If you are a regular reader of this blog, I want to apologize for the long stretch of silence. I am fine and everything is going great. Actually my spirit is full of things to say, but the time to write has been illusive. As a ministry, we have been involved in intensive preparations for the next season of Gospel Campaigns, which will result in literally millions of salvations. Also, since I wrote last, we have had some incredible meetings in Europe; Belgium and the U.K. Even now I am in Germany on an extended ministry tour that will take us around the globe. Thank you for continuing to pray for our team as we go in obedience to the call.
Last week I took my family to Titusville, Florida where we watched, up close, history in the making; the final launch of the Space Shuttle Atlantis. What an amazing sight! Even from quite a distance, the explosion of energy was awe-inspiring. As the solid rocket boosters ignited, the ground began to tremble and in less than one second they went from producing 0 to 3-million pounds of thrust! The shuttle raced skyward leaving a thick stream of smoke behind and within seconds it had broken through the stratosphere and was out of sight.
Once the shuttle has penetrated the mesosphere, at an altitude of about 30 miles, the rocket boosters, that have expended themselves, are no longer needed and are ejected to return to earth. As Atlantis was racing to space for the final time, I saw in those powerful boosters an equally splendid metaphor.
Those rockets, though powerful and full of energy, do not exist for themselves, but they are designed to propel something forward that is greater than they are. Their glory is in exhausting themselves for a greater purpose and so it is for all those whose lives will have any significance in grand scheme of this world. This is why Jesus said, “For whosoever will save his life shall lose it; but whosoever shall lose his life for my sake and the gospel’s, the same shall save it.” (Mark 8:35)
Paul told Timothy, “I am already being poured out like a drink offering, and the time has come for my departure.” Paul saw his life as expendable for the sake of the Gospel. He would be poured out like a drink offering and then drop off like rocket boosters, but not without having done something of eternal importance. With his mortal and finite life he had propelled God’s everlasting Kingdom forward.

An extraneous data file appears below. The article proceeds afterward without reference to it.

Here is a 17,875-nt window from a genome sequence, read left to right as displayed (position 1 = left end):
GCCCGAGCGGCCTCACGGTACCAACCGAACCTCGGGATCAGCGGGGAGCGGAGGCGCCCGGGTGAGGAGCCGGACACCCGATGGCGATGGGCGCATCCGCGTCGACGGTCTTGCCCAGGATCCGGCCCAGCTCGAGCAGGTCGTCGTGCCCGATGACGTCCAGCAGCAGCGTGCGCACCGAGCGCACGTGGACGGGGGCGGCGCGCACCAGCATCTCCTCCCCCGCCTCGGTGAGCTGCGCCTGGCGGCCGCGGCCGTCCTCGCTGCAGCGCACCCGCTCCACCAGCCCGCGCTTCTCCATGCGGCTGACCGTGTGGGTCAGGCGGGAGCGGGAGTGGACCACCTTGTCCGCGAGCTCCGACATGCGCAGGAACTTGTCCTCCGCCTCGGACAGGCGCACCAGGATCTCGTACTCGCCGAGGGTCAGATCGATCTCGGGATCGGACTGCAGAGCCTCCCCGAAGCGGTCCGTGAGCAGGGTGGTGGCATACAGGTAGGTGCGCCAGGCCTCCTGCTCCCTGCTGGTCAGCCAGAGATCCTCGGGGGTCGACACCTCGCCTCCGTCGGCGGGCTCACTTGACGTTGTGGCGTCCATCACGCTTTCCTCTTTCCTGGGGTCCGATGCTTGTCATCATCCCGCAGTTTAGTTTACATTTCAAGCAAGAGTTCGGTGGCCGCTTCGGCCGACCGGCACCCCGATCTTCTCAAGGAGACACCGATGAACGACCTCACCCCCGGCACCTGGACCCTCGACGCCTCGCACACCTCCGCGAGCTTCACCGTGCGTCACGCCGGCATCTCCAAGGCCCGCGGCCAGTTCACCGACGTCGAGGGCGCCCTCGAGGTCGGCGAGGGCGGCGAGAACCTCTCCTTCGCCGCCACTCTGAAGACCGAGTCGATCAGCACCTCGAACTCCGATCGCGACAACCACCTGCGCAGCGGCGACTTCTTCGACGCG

The reality is that everyone is expending their lives and burning through the finite fuel they’ve been given, but only a few will lives will ultimately matter. The missionary martyr, Nate Saint, once said, “People who do not know the Lord ask why in the world we waste our lives as missionaries. They forget that they too are expending their lives … and when the bubble has burst, they will have nothing of eternal significance to show for the years they have wasted.”
On the wall of the south choir aisle of Westminster Abbey hangs a memorial stone to John and Charles Wesley, which says, “GOD BURIES HIS WORKMEN, BUT CARRIES ON HIS WORK”.
One day, the fuel of our lives will be exhausted and the boosters will fall away, but the Kingdom of God will keep moving forward to victory. The greatest glory that any human being can have is the knowledge that with our mortal hands we have helped to build God’s eternal Kingdom…that although we only have one short life to offer, we have poured it out like a drink offering, expending it all, holding nothing back in the service of the only King who will reign forever and ever. Amen!
So, in keeping with my space shuttle metaphor, today I am re-entering the blogosphere. Below I have posted some pictures from our recent events in Belgium and the U.K. and there’s MUCH MORE TO COME! Enjoy.